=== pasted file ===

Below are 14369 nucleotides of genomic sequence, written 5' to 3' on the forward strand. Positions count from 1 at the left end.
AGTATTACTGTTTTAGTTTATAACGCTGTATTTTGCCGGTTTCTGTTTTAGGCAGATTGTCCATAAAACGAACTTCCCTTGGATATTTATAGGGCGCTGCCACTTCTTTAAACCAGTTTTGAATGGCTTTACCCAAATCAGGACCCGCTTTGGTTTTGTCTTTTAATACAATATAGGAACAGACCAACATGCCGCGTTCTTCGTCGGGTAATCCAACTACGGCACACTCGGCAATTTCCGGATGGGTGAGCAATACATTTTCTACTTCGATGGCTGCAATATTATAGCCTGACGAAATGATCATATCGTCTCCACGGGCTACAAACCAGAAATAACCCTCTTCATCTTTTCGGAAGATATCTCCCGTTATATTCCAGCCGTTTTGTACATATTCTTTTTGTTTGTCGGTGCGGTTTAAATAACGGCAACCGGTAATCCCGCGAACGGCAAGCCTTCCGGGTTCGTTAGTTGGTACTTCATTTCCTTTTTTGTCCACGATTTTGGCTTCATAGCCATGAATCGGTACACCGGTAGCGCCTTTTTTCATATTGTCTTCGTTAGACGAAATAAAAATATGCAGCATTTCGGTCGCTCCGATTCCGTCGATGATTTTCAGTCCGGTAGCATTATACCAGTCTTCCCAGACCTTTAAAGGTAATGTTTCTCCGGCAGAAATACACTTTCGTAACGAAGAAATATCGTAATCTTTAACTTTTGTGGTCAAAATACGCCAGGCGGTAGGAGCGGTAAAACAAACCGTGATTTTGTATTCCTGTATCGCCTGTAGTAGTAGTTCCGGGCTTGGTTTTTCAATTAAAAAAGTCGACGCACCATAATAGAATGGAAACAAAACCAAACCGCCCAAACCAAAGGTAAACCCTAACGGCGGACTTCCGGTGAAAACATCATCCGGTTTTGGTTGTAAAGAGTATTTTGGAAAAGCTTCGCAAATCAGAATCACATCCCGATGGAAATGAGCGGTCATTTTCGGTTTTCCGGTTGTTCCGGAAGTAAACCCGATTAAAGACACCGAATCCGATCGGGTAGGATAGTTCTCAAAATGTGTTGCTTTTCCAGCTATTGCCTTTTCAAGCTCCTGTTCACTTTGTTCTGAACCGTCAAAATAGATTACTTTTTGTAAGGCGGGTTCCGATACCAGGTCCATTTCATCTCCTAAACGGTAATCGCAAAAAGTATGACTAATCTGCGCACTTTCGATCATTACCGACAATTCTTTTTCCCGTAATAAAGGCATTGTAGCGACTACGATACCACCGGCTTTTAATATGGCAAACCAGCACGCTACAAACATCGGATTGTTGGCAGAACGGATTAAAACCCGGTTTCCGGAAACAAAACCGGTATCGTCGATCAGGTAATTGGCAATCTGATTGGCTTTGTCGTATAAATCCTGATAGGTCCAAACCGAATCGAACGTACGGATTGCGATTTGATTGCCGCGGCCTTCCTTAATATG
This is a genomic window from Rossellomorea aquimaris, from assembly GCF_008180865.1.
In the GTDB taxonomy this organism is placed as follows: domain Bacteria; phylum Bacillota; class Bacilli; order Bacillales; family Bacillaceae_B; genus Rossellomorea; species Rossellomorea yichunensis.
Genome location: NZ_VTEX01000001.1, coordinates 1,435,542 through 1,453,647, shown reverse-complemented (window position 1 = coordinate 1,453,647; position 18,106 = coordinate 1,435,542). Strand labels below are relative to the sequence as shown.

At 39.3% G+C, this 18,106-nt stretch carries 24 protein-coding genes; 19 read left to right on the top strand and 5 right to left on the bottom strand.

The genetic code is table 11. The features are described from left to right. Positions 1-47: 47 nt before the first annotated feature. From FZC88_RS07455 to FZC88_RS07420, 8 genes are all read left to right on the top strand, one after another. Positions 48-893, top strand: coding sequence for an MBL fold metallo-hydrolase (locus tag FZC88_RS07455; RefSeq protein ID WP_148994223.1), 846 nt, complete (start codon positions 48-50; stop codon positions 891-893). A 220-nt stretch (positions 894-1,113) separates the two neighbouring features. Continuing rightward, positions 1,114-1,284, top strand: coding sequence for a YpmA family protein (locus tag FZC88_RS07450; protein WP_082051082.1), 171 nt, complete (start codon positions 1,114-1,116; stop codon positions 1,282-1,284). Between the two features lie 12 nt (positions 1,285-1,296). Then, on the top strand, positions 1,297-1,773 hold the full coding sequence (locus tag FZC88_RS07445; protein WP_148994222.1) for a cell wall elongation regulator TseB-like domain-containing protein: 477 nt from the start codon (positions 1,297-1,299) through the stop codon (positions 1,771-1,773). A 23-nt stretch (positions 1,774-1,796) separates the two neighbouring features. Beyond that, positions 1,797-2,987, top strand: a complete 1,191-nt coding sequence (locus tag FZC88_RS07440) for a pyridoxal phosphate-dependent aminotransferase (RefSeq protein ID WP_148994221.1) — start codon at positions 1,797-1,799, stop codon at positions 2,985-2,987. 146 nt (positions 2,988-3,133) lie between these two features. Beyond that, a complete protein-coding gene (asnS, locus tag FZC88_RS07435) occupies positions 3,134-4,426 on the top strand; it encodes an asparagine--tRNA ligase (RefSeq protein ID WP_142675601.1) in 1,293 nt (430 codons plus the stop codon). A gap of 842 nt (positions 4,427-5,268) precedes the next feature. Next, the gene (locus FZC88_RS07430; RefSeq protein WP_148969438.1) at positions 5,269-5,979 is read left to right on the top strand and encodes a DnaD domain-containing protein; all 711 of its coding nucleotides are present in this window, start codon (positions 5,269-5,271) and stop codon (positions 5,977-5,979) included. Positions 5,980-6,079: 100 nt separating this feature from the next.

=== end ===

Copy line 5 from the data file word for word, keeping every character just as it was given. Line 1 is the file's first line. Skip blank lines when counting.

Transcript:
Genome location: NZ_VTEX01000001.1, coordinates 1,435,542 through 1,453,647, shown reverse-complemented (window position 1 = coordinate 1,453,647; position 18,106 = coordinate 1,435,542). Strand labels below are relative to the sequence as shown.